Middle East

A subdued Christmas in uncertain times for Palestinians

Christmas celebrations take on political hue for Palestinians as violence overshadows festivities

A subdued Christmas in uncertain times for Palestinians

By Anees Barghouti and Kaamil Ahmed


In the midst of the Christmas celebrations in Bethlehem on Thursday, there was a nativity scene quite unlike others around the world. 

The display in Manger Square, near the site where Jesus Christ was thought to have been born, was adorned with the used cannisters of sound grenades and tear gas and set at the foot of an ancient olive tree that was uprooted by Israeli forces from its home in the nearby village of Beit Jala. 

The overtly political display, placed prominently among the crowd, was a reflection of Christmas celebrations that were subdued after three months of violence that has killed 135 Palestinians and 24 Israelis or foreigners since October. 

“We re-planted the tree near the Church of Nativity and decorated it with Israeli tear gas and stun-grenades used against Palestinians during the current Intifada [uprising],” Mazen al-Azza, an activist with the Palestinian National Initiative, told Anadolu Agency. “We decorated this olive tree with the names of our martyrs to deliver a message to the world; that Palestinians celebrate Christmas with blood as long as the occupation is here in the land of peace.”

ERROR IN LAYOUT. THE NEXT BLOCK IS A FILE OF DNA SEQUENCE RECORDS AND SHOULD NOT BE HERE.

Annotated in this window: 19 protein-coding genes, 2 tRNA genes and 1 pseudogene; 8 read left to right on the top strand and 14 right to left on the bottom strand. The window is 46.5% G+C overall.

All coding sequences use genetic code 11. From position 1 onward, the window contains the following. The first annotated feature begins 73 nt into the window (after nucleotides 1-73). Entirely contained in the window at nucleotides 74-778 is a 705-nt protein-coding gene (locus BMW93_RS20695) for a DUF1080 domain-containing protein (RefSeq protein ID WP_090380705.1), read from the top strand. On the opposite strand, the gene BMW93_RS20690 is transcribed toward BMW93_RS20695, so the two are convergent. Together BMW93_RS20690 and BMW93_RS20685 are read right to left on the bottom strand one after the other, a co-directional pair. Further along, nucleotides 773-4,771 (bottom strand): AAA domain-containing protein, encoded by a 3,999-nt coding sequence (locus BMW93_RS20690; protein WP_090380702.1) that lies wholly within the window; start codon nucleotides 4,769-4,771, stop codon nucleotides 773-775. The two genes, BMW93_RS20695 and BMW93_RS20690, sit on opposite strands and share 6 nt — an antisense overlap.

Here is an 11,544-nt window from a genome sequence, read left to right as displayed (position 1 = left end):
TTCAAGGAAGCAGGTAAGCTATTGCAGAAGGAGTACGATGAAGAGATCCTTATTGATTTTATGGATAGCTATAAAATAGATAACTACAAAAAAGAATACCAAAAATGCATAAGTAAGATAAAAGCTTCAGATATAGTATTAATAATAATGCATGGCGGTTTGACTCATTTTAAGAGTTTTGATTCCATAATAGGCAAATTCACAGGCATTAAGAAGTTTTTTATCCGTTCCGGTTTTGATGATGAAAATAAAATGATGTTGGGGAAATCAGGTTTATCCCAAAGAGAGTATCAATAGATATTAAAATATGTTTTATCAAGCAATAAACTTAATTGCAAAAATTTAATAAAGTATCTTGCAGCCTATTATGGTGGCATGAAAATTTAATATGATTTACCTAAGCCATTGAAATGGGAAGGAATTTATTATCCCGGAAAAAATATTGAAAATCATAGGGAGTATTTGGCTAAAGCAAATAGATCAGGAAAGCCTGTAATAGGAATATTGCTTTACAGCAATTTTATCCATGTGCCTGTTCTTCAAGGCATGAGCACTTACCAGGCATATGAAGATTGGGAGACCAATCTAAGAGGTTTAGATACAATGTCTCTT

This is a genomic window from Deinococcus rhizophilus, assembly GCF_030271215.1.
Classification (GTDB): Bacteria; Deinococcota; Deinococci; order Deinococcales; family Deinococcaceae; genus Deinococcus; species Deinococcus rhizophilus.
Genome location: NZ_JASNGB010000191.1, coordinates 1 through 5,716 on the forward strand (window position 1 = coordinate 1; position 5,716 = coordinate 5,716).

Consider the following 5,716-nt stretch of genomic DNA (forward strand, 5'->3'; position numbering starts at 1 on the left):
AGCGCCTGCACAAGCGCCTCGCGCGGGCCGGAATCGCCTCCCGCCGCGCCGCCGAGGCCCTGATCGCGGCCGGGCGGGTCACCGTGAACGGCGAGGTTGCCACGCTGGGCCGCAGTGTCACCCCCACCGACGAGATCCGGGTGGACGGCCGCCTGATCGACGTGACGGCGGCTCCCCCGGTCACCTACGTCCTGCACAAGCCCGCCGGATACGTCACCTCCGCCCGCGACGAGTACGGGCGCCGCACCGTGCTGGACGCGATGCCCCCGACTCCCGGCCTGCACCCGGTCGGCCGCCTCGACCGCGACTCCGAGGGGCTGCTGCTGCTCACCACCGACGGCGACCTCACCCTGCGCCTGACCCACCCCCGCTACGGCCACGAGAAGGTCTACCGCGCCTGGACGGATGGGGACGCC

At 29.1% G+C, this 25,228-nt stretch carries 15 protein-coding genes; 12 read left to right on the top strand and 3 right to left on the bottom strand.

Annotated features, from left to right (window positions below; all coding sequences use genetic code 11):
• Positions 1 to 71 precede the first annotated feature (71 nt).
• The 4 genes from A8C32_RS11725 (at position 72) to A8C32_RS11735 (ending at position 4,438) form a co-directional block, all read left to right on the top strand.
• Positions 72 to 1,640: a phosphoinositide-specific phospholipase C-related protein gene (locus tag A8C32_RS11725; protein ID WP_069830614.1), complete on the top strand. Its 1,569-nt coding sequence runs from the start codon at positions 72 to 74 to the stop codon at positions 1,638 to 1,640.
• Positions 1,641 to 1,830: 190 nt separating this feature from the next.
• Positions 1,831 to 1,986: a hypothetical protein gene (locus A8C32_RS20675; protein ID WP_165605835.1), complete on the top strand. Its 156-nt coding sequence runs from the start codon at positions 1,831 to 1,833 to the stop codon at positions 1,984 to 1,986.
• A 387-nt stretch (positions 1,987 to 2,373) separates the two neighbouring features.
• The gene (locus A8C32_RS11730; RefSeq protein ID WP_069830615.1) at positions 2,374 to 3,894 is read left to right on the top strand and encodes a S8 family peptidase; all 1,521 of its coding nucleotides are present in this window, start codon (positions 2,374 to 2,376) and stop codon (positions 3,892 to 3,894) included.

The tree, thought to be 2,000 years old, was revealed by Bethlehem Mayor Vera Baboun earlier this week and dubbed the “Freedom Tree.”

In the run-up to Christmas, Baboun admitted that the usual festivities had been scaled down and though marching bands still led the celebrations, all agreed the crowds were far lighter than usual, with noticeably less foreign tourists than previous years. 

Christian tourism to Palestine is a major contributor to the Palestinian economy, especially at Christmas time, but many avoided the trip this year because of the ongoing violence. 

However, Eugene Quane, 41, told Anadolu Agency that he and his family decided they would make the trip from France to Bethlehem, where they stayed with a Palestinian family.  

“We met with some Christian pilgrims in Istanbul and they convinced us to celebrate Christmas in the city of Bethlehem, where Jesus Christ was born,” said Quane. 

“Despite the grief for the souls of the dead Palestinians, everybody here smiles at your face,” he said. “This land deserve peace, not killing.”

“Unlike usual, few people celebrated Christmas in Bethlehem [this year] because of the current situation. Israel restricted movement between Palestinian cities,” said Bethlehem resident Christine Saliba, 32. “Israeli forces killed four Palestinians today [Thursday] while the whole world celebrates the birth of Jesus Christ, who came with the message of peace and love for the entire world.”

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